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One of the 22 Acadiana parishes, St. Landry Parish (established April 10, 1805) is located in south-central Louisiana; its parish seat is Opelousas( first settled in 1720). St. Landry has a population of 81,939 (1995 est.) and is 928.7 square miles in size. It was named for the old St. Landry Catholic Church and St. Landry, the Saint who founded the Hotel Dieu in Parish in the sixth century.

Its major crops are yams, soybeans, rice, cotton, and corn; it also produces beef cattle and dairy products. Attractions include a Jim Bowie historical marker; Bowie and Jean Lafitte were two adventurers who once lived in Opelousas. The Opelousas Museum & Interpretive Center, the weekly Rendez-vous des Cajuns live-music radio program at Eunice’s Liberty Theater (next to which stands the Jean Lafitte Prairie Acadian Cultural Center). Thirty percent of its population is Cajun.

The citizens of the parish have preserved many of the old customs of the Acadians including the fais-do-do (lively dancing or a dance for everyone) and early winter boucheries (hog killings)

The Opelousas Daily World was the first newspaper printed by offset press in the U.S.

Opelousas holds the International Cajun Joke Telling Contest in April, the St. Landry Parish Heritage Festival in May, the Annual Beef Cook-Off in July, and the Louisiana Yambilee Festival (they are the largest yam (sweet potato) producer in the world) in October. Eunice offers the World Champion Étouffée Cook-off in March and the Prairie Folklife Festival in October. Washington hosts Le Festival du Lapin de La Grande Prairie (Big Prairie Rabbit Festival) in August. Arnaudville has the Festival de Grand Coteau in November, while that same month Port Barre hosts its Cracklin Festival. The parish is the site of what is known as the "1806 Miracle", during a total eclipse of the sun. For Festival Info.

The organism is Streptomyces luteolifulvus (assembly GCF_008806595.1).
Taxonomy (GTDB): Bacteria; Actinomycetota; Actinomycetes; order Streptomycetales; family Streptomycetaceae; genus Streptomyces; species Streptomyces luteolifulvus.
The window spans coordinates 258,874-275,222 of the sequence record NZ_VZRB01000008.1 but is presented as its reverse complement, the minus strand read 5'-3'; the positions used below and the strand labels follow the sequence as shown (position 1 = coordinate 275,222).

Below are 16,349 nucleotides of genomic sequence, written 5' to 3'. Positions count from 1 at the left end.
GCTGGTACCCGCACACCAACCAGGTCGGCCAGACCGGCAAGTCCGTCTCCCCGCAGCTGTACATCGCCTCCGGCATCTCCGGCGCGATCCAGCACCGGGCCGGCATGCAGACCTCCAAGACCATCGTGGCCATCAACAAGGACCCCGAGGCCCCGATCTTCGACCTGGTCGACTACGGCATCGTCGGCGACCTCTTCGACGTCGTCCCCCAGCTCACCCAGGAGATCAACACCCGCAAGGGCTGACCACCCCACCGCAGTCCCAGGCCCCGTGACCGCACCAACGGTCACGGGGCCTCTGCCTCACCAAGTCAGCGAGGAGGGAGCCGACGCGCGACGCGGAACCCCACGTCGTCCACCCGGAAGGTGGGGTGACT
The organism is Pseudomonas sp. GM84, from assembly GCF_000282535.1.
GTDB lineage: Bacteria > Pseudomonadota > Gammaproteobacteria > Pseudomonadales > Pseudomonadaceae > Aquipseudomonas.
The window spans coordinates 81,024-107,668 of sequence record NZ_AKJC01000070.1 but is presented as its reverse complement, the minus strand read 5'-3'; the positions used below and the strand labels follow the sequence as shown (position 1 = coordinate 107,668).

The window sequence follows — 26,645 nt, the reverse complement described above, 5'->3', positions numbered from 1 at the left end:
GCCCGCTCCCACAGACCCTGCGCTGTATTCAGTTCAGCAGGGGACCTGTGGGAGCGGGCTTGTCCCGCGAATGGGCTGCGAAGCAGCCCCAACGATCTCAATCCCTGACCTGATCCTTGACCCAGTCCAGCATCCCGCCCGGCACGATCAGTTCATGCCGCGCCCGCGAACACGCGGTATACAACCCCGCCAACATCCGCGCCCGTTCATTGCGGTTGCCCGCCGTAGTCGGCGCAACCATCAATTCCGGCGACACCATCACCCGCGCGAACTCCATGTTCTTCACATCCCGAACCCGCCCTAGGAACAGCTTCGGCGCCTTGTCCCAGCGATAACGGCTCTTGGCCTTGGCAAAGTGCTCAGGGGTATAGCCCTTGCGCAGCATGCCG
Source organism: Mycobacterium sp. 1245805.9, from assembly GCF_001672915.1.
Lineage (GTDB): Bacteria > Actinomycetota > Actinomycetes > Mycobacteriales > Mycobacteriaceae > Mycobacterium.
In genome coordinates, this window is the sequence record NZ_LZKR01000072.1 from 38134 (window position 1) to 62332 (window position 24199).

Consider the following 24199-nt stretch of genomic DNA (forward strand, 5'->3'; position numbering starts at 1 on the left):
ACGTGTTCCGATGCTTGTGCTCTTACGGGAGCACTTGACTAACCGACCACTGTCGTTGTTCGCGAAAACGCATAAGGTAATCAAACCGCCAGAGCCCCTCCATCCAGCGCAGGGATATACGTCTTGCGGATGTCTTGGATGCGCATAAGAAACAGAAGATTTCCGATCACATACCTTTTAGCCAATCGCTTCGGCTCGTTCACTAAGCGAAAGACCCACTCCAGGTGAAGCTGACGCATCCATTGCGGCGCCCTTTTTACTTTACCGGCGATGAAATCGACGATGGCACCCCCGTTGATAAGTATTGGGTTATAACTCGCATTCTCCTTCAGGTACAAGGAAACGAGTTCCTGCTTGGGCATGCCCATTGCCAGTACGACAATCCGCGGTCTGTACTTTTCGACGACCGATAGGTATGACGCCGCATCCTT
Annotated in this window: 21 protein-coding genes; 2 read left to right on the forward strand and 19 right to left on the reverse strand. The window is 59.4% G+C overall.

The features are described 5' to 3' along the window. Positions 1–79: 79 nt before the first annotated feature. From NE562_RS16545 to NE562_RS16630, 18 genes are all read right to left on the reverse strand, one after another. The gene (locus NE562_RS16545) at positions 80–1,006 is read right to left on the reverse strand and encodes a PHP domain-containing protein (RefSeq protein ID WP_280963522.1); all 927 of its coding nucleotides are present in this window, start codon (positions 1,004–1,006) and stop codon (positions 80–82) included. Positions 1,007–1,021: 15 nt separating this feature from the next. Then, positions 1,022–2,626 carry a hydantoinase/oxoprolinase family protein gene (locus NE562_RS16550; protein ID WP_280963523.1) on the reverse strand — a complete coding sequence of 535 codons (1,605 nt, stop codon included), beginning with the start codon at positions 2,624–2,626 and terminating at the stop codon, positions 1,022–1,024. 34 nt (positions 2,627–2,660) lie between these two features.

Opelousas was an Indian trading post, and was once the capitol of Louisiana during the Civil War. It is also considered the birthplace of Zydeco music. It was once a Spanish military outpost.

Grand Coteau is the home of Academy of the Sacred Heart (1821), the oldest school in continuous operation west of the Mississippi.

The town of Washington was named in honor of George Washington but was first known as Church Landing, a busy river port. Some of the oldest homes in Washington still have port holes for firing rifles through.

St. Landry Parish is the birthplace of famed Cajun chef Paul Prudhomme.

Sources: www.CajunCulture.com, Evangeline: A Study in Cajun Culture, the Louisiana Almanac, and personal experiences.




St. Landry Parish, from Wikipedia
St. Landry Parish, from Enlou
St. Landry Parish, School Information
St. Landry Parish, Government
St. Landry Parish, Tourist Facts


To add more information about this parish, email Greg at louisiana101.com.



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